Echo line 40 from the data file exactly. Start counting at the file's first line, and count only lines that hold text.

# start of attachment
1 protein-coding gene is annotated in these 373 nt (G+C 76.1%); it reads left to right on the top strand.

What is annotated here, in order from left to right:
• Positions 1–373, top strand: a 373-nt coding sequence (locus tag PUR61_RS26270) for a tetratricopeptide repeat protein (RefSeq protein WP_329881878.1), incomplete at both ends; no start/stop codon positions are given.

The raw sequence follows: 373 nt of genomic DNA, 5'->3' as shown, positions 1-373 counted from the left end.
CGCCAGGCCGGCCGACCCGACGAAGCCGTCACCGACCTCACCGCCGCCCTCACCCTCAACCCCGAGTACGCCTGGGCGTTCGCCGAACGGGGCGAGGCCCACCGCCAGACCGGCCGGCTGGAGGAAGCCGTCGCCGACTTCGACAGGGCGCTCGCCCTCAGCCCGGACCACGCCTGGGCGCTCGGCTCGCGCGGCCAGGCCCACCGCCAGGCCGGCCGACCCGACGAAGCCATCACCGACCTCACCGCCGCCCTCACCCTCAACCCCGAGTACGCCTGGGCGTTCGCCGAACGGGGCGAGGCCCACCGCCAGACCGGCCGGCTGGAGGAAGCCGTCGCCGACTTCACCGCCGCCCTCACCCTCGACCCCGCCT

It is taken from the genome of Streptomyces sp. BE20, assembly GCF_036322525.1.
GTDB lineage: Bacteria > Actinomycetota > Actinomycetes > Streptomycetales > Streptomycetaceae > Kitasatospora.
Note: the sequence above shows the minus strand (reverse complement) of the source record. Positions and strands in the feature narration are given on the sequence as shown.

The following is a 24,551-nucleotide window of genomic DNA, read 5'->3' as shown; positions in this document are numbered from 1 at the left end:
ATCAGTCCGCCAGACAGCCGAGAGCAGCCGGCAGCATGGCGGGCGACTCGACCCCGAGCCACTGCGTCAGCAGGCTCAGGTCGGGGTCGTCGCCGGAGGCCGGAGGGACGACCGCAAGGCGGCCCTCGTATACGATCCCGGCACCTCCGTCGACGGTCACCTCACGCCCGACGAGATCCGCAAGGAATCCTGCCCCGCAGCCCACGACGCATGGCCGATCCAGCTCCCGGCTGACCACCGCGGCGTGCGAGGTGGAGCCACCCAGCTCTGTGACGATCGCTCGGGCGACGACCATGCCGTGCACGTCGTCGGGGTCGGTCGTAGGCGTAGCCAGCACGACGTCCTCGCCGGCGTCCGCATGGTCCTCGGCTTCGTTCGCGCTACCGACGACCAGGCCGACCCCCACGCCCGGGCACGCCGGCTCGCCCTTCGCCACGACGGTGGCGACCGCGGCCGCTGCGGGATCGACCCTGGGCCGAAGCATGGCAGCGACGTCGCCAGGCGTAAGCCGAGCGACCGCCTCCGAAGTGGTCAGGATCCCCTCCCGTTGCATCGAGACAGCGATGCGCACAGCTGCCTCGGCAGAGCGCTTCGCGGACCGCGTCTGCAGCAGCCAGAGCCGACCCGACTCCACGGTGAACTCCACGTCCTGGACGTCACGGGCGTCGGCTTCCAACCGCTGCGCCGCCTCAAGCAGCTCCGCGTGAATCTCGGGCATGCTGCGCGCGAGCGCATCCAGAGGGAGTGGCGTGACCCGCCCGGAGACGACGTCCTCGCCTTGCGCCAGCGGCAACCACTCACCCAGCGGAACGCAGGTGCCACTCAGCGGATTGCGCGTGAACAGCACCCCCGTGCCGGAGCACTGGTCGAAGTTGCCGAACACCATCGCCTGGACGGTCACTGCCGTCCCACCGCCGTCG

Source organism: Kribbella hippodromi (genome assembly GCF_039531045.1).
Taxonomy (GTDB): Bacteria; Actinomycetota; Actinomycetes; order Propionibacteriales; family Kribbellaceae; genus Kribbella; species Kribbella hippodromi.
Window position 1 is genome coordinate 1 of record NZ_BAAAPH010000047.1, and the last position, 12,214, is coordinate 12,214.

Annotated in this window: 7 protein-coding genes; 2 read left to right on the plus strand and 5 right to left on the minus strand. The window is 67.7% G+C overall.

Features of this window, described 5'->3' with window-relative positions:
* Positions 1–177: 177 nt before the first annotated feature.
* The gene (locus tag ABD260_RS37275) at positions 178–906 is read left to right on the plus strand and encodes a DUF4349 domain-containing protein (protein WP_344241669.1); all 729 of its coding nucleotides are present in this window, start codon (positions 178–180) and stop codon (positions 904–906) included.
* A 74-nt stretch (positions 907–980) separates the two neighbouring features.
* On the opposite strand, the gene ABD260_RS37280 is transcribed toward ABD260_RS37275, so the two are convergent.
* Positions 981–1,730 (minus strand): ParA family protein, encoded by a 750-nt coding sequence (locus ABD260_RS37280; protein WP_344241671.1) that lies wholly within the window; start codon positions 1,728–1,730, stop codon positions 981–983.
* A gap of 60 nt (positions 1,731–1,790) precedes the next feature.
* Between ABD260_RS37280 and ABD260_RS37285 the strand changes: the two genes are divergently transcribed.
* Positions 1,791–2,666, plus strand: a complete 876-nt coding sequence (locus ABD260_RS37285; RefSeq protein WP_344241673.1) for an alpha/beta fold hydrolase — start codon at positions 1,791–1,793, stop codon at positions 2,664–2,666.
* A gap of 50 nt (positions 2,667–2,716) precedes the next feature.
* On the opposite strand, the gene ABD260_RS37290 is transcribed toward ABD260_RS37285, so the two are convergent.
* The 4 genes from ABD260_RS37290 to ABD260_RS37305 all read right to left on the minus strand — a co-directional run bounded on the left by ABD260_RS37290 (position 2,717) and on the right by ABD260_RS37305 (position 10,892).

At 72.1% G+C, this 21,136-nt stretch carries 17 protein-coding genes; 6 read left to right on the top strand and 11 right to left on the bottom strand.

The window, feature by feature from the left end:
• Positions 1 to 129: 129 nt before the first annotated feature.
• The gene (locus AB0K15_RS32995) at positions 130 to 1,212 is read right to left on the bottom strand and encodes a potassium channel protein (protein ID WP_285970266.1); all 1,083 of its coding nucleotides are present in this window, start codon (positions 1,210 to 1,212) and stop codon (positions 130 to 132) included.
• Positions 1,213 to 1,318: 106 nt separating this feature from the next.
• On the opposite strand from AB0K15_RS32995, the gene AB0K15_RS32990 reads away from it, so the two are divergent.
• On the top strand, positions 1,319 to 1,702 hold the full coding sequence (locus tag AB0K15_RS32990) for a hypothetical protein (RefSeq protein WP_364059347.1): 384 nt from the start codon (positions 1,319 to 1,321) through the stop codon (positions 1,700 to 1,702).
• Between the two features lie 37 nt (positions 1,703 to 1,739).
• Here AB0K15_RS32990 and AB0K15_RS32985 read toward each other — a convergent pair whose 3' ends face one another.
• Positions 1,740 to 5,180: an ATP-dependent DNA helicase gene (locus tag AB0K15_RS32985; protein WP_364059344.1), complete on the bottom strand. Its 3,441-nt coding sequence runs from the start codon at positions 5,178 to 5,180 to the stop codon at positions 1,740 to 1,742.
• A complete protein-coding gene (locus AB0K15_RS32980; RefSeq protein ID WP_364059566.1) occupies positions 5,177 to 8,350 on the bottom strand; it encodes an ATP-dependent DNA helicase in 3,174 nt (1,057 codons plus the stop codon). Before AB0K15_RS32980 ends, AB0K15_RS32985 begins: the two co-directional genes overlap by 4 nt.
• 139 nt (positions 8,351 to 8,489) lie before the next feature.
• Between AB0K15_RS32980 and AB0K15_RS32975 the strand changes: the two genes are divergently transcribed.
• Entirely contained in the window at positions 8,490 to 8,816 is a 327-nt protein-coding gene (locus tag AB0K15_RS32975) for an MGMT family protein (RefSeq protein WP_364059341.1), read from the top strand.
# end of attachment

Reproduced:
• Entirely contained in the window at positions 8,490 to 8,816 is a 327-nt protein-coding gene (locus tag AB0K15_RS32975) for an MGMT family protein (RefSeq protein WP_364059341.1), read from the top strand.